I was especially interested in the Afterword at the end which confirms that, while the families portrayed in this story are fictional, it is closely based on many events that actually happened (broadly) and inspired by brave people who did actually risk their lives (and some died) to save others. Definitely recommended.

Scrounged From: Our local flea market

Format: Paperback
Author: Lois Lowry
Pages: 137
Content Advisory: Murders of a sister and others are mentioned, and peril and suspense while Jews are smuggled away, people encounter soldiers, etc.

More Reviews at Amazon

I decided that a blurb in my 2017 round-up post did not do The Phantom Tollbooth justice, so I'm writing up an expanded review all of its own.

I'd heard of this book for a while before reading it, but the title led me to assume it was some kind of ghost story. It's not -- it's basically a geek's paradise -- full of word play, fun with mathematics, etc. Have you ever wondered what it would be like if music had colors -- like if an orchestra played the sunrise? Or what it would be like to collect sounds, or eat letters? Or what a world without sound would be like? (At times this is basically "Synesthesia: The Novel.") 

The story revolves around a boy named Milo who is simply bored and lethargic all the time. But when he receives a strange tollbooth in a box, he finds a portal to a land full of interesting places and eccentric characters -- for example, there's a witch who's actually a "Which," a "Whether Man," a Mathemagician, as well as King Azaz the Unabridged, all with something to teach him about the value of learning and curiosity. 

It's a very fun story, especially the parts that involve word play and puns (which is why I'd much rather read the book myself than have it read to me, and imagine it could be more fun for children to read on their own as well). I suppose this is a book about learning, but also something about how to be wise, or how not to be ignorant, or how/why to pay attention to all that's around you -- in a way it's about educating yourself, but without all the heavy-handed "educational" stuffiness.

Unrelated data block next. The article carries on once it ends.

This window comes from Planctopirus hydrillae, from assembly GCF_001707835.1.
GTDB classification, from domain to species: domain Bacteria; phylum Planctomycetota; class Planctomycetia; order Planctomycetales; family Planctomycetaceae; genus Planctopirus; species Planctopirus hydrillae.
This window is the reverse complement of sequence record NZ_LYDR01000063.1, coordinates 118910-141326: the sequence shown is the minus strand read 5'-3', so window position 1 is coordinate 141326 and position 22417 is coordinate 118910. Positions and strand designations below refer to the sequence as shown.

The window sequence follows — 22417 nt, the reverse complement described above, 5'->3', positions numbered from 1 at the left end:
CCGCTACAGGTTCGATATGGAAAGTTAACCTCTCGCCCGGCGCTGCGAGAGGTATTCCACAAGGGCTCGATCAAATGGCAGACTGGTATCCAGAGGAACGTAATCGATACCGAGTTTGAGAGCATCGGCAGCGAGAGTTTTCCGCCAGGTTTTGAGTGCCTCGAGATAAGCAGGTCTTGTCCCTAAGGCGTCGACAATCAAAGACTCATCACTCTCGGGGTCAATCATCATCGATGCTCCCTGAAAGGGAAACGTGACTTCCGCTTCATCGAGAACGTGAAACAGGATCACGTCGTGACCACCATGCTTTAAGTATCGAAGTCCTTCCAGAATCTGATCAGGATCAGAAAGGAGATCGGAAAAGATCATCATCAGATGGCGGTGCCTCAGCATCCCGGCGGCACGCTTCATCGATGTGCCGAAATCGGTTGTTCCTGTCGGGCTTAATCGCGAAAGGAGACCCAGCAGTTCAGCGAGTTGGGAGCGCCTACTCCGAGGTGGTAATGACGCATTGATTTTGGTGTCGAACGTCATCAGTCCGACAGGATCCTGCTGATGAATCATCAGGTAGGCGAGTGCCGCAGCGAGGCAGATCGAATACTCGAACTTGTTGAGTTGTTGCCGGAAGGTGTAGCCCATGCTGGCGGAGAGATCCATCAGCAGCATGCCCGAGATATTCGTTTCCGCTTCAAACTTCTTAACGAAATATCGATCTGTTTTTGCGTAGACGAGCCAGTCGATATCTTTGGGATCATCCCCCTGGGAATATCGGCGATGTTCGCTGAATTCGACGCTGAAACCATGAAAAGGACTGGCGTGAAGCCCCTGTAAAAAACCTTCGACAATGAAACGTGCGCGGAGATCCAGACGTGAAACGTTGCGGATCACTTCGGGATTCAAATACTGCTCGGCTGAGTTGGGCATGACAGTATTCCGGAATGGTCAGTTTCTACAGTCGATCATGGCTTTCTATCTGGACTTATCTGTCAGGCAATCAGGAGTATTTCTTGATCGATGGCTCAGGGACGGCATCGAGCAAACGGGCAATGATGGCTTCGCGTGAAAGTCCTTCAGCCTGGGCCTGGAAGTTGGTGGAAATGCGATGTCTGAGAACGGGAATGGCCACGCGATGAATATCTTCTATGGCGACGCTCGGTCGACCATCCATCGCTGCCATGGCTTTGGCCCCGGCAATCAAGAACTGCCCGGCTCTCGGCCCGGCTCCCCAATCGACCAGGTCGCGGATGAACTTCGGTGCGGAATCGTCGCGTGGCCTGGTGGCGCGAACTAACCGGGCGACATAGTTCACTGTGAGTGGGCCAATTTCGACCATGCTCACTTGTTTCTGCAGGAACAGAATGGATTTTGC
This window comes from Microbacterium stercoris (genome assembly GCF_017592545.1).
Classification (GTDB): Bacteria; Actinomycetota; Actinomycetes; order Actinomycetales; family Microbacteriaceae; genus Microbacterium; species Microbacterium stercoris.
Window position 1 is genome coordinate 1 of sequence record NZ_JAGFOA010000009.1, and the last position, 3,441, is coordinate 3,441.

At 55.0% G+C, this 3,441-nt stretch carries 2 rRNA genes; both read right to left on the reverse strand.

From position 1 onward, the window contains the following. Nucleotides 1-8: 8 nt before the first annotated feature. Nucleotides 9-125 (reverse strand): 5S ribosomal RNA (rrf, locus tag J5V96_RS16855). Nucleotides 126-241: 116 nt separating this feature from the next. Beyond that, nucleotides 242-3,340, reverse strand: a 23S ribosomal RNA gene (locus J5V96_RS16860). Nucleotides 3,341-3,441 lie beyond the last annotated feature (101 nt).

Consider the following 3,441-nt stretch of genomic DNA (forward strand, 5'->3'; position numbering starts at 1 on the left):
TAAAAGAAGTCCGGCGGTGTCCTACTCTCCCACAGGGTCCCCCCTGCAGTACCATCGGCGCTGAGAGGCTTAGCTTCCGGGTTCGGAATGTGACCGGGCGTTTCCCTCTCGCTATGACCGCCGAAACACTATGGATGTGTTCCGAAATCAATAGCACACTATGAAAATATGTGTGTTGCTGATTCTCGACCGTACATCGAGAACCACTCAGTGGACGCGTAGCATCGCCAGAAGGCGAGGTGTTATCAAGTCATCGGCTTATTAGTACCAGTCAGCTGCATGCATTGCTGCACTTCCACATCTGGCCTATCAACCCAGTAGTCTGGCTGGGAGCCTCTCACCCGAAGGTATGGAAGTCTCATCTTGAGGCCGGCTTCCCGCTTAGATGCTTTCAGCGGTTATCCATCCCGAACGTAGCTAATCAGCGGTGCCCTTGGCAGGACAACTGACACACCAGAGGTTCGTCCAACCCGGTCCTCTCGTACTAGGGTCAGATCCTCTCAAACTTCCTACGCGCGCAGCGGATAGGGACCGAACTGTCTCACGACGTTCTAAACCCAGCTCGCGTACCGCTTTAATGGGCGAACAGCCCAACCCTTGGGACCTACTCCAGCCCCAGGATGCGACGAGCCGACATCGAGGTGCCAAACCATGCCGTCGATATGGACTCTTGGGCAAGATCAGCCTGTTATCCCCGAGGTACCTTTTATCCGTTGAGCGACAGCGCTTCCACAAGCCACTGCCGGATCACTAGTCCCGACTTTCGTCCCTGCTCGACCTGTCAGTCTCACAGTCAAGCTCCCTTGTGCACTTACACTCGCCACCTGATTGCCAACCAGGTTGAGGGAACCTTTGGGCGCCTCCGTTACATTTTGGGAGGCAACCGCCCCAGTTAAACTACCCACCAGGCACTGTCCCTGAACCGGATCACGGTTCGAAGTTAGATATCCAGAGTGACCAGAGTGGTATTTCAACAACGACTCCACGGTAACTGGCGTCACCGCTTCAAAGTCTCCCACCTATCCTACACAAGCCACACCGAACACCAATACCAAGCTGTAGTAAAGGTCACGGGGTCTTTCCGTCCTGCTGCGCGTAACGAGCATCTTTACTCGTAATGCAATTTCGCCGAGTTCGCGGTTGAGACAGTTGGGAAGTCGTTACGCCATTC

Scrounged From: PaperbackSwap.com


Format: Paperback
Author: Norton Juster
Pages: 256
Content Advisory: There are a few scenes of peril, especially toward the end.

More Reviews at Amazon

Inside Out and Back Again is probably one of my favorite "verse novels" that I've read so far (not that there have been a lot). I think that style worked well for this story, which seeks to simply convey the most immediate and condensed thoughts and experiences of a girl whose family leaves Vietnam right before the fall of Saigon.

This is a segment of history that can get overlooked, because most of the US history I've learned tends to end the story of Vietnam right after the US pulls out. But for Ha (our protagonist), there are a lot of changes experienced not only in Vietnam, but also on the boat and during her time of adjusting to the US in which her family lives in Alabama.

While this is technically fiction rather than memoir, it draws very heavily on the author's similar experiences, which I think really helps the story to feel real. From details of the cuisine and traditions of Vietnam, to the feelings and reactions to American culture, bullying, and the details and difficulties of learning English, Ha's story is compelling and realistic.

Scrounged From: PaperbackSwap.com

Format: Hardcover
Author: Thanhha Lai
Pages: 277
Content Advisory: Scenes of bullying, brief descriptions of war, and some descriptions of parental loss (nonviolent)

More Reviews at Amazon